Issue 40 / 14 October 2019

AS a GP, managing patients with chronic pain has never been so difficult. From the expectations of the patients with Dr Google at their fingertips to the restrictive prescribing practices to avoid opioid and drug dependence and doctor shopping, pain management has become fraught with danger for the family GP with limited pain management experience who relies on pain specialists for advice and guidance.

As an intern discharging patients after an operation, we were given very strict instructions on the prescribing of short term pain management medication on discharge. My first surgical team (vascular surgery) was unusual in that most of our patients had very little post-operative pain due to having a limited blood supply and a degree of neuropathy. Patients with nerve pain were much harder to manage but were not the norm.

Moving into the general surgical unit, we were given guidance by our superiors in prescribing discharge medication and instructing patients that if they needed pain medications beyond that period, then they should see their GP for a review, to be certain there was no post-operative complication.

Working in general practice 3 years later, being thrust into the position of being the post-operative review doctor was a rude awakening. It seemed to me that patients were lacking in patience (pardon the pun) and were reluctant to take the recommended time needed for recovery. This frequently meant that patients’ expectations were not being met, and they were relying on addictive pain medication to return to work. I would see patients discharged with 2–3 months of medications such as codeine for post-operative pain that should have resolved within 6 weeks, well managed with paracetamol and non-steroidal anti-inflammatories. Making matters worse were patients complaining of insomnia who continued to use these medications for sleeping rather than for pain — a slippery slope clinicians should be acutely aware of.

Ten years on and working back in rural emergency departments, I was again shocked at the number of patients presenting for prescriptions of opioids and drugs of addiction, despite the prescribing restrictions put in place.

On my first day, I notified the nursing staff that I would not be prescribing any Schedule 8 drugs for any patients who presented asking for this medication as they had “run out”, advising them they must return to their regular GP. This was met with many angry patients, but over the next few weeks, the nursing staff stood firm, the hospital’s policy was made clear and we had fewer patients asking for these medications.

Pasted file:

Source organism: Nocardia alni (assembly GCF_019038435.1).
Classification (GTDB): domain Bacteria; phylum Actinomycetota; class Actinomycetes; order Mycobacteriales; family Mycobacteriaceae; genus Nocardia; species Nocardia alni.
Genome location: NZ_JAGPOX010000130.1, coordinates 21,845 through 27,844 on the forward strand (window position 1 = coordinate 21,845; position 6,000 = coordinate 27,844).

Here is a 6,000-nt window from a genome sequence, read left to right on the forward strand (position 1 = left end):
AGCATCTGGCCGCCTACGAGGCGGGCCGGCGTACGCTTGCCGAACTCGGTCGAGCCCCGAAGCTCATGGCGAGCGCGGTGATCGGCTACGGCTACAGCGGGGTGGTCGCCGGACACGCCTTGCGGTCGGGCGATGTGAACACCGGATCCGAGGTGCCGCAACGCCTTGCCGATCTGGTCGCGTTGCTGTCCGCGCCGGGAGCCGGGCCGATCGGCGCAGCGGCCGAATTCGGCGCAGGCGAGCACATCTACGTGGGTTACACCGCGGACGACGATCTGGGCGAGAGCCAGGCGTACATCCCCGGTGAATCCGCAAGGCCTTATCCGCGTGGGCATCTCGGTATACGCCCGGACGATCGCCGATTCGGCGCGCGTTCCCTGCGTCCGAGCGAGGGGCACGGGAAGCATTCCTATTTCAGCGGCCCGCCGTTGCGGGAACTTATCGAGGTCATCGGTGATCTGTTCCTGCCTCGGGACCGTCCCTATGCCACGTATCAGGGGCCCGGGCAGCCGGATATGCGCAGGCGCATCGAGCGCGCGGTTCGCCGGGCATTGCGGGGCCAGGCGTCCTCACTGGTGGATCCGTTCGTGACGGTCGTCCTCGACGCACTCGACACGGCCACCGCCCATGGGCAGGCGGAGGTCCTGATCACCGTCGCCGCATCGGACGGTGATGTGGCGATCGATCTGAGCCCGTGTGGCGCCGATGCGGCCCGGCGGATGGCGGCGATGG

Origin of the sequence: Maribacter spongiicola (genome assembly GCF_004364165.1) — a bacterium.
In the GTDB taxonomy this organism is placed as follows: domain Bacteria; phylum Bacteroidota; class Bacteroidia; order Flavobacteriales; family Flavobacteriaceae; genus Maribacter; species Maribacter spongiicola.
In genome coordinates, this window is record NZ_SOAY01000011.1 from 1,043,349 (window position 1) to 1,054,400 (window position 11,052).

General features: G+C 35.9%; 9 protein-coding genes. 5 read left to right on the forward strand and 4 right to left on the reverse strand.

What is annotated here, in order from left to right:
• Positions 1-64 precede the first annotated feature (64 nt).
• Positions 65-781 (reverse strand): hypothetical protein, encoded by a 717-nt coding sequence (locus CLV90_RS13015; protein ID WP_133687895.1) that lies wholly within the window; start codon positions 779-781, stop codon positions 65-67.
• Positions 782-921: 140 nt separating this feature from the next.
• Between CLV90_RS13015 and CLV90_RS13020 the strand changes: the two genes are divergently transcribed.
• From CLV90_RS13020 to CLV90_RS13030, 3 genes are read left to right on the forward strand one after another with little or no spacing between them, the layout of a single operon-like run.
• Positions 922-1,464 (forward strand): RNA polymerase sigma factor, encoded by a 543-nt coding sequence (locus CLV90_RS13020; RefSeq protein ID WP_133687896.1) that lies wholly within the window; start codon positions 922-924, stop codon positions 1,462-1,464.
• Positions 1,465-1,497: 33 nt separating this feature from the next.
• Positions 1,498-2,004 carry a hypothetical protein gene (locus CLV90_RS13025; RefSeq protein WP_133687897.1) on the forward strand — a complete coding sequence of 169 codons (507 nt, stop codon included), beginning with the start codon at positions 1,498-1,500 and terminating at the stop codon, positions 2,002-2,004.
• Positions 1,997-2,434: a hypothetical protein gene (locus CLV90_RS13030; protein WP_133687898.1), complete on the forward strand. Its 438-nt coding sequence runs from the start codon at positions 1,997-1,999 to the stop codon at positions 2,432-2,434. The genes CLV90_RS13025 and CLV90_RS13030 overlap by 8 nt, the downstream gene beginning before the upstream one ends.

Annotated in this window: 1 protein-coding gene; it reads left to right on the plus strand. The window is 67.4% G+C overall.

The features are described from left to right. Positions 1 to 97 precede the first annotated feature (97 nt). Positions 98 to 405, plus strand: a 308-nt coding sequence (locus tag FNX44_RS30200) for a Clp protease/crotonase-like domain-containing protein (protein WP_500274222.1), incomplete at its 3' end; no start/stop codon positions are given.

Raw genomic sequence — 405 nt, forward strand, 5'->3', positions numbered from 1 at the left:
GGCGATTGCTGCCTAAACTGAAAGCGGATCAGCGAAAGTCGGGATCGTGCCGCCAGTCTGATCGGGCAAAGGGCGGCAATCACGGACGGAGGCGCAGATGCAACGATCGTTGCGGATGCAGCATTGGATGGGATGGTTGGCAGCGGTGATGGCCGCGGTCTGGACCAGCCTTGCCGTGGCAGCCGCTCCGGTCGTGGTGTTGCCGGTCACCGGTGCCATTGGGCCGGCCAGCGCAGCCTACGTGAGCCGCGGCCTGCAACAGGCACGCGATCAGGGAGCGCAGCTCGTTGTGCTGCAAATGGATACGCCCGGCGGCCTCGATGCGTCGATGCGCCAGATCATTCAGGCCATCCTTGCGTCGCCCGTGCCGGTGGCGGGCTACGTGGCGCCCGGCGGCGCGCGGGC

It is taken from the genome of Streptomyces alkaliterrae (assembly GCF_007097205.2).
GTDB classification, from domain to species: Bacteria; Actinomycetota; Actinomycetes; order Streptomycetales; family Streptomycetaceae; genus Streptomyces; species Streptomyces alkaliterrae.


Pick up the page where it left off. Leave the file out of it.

What stood out to me in this environment compared with general practice was that with the support of coworkers and policy makers, and not knowing the patients in the community setting, it was far easier to say no and have their pain appropriately reviewed.

In Australia, we are bound by each state’s Medicines and Poisons Regulation, which, as a locum and visiting doctor, can be very challenging. What stands out as a doctor working in various states is that there is a distinct move to restrict the prescribing of drugs of addiction. What is also glaringly obvious is the lack of education accessed by practitioners for discharging doctors and GPs in the management of ongoing or chronic pain. The online training that is available via colleges and NPS MedicineWise provides valuable insight for practitioners but is often overlooked. It also fails to address the area of early intervention and management of patient expectations after procedures. Education often focuses on pain management once it has become a problem rather than as a preventive measure.

These links will assist practitioners in accessing these education sessions:

There is currently a 12–18 month wait for chronic pain management reviews in most public hospitals in Australia, which results in many patients being financially destitute and depressed by the time they reach their first appointment. As a medical practitioner, I find the ongoing frustration of patients well justified and now, with restrictive prescribing, many patients are living with severe pain on a daily basis while waiting for pain management review.

In an attempt to avoid the numbers of deaths from prescription medication in the United States we have missed a key component in pain management. Rather than restricting the drugs of addiction we first need to educate medical practitioners in the management of post-operative pain. We also need to provide patients with a reasonable expectation for returning to their normal duties and the duration of time needed to rest and recuperate, in order to avoid unnecessary medications.